Apple Science
These lessons and activities are some of my own, some I have gathered throughout my years of teaching, and some I have borrowed from my 'cyber colleagues'. I hope you find them useful.

Objectives: Materials: Procedure:
Ask each student to bring in at least one apple from home.  Place each apple in a small paper bag and close.  Ask students to describe their apple.  "How big is it?"  "What color is it?"  "What shape is it?", etc.    Distribute drawing paper and supplies.  Instruct students to draw their apple on the left half of the paper without looking back inside the bag.
When finished, ask students to take their apple out of the paper bag and look at it closely and compare it to the one they drew.  Next, ask them to put the apple on their desks where they can look at it and draw it again on the right half of the paper, looking at their apple as they draw.
After the second drawing, ask students to share their drawings with the class .  Encourage them to share dialog describing the apples.

Apple Sprouts
Note:  This activity will need to be started at least 2 weeks prior to presentation  by the teacher.  It takes about 4 more weeks for the apple seeds to sprout.  You may want to do the first part of the lesson approx. 4 weeks prior to beginning your Apple or Plant Unit, then return to it after the seeds have had adequate time to germinate.
Objectives: Materials: Preceeding presentation of the initial lesson, you will need to collect several seeds from apples.  Allow these seeds to dry for about 2 weeks.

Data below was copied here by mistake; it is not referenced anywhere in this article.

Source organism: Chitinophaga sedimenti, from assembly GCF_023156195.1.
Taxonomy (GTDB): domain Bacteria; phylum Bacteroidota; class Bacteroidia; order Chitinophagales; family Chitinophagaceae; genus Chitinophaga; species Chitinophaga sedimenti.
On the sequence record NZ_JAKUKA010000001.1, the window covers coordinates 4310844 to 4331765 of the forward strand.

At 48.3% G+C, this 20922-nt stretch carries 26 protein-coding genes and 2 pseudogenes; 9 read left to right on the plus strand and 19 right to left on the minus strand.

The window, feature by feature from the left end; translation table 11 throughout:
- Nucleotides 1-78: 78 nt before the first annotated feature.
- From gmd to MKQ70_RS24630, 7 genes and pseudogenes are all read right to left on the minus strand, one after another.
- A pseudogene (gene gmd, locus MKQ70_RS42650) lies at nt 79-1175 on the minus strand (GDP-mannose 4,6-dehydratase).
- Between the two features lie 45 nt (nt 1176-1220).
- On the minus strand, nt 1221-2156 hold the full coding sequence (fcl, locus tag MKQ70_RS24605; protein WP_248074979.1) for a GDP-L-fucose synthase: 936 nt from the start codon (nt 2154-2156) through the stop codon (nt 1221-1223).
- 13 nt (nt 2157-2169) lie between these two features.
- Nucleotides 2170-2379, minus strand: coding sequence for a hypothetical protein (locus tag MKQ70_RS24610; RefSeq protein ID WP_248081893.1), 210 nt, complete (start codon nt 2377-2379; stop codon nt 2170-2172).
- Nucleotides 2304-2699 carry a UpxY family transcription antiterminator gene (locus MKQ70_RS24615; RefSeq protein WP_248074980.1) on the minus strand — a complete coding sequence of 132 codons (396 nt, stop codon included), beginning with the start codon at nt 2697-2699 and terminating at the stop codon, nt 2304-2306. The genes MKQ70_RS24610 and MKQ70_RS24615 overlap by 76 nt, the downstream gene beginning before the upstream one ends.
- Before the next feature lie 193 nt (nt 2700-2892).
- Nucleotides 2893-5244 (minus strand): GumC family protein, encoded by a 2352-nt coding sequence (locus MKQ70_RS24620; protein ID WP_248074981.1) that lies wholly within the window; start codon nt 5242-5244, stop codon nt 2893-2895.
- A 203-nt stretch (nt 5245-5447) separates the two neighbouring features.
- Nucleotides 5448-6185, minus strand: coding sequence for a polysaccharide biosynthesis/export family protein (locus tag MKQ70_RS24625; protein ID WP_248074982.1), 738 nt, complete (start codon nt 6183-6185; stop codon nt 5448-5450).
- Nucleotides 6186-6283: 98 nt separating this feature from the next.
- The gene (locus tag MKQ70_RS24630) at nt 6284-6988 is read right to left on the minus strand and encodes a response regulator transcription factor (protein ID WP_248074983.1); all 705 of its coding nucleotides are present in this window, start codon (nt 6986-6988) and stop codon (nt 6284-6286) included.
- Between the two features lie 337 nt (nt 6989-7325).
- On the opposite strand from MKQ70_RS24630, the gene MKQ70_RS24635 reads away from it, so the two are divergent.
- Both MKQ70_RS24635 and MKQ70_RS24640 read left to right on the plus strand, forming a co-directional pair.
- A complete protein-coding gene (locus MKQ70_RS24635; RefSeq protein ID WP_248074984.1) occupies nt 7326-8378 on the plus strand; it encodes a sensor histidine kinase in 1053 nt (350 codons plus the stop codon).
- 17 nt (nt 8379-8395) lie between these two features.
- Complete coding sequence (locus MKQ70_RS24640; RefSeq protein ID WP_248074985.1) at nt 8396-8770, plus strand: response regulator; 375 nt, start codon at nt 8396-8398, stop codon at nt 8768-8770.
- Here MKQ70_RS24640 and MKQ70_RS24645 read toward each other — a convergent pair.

Show the dried seeds to the students.  Ask them if they believe the seeds will grow inside a cold refrigerator.  If they have some prior knowledge of what seeds need in order to grow, they should say 'no'.  Discuss and list what plants need in order to grow and live.  Explain that apple seeds sprout (germinate) better when they are cold and moist.
Allow the students to help you lay the seeds inside damp paper towels.  Place these inside plastic zipper bags and put in a refrigerator. Allow the students to help  decide how to remember when to take the seeds out of the refrigerator (mark on a calendar, check off the days?).
Students may draw the seeds andwite a few words about the experience.  If keeping journals, add to them.
After the seeds have saprouted, let the students look at them through a magnifying glass and draw ( and label?) what they saw.  Be sure to draw their attention to the parts of the seedling.
Help the students plant the seedlings in paper cups filled with potting soil.  Place them in a sunny location and keep the soil moist.  Periodically, have the students add to their journals.

"Sink or Swim?"



Procedure 1: Procedure 2:


Make mini booklets with a page for each season. Draw what an apple tree looks like in each season. Q-tips work great for making apples on the tree. Pink tissue paper makes nice blossoms.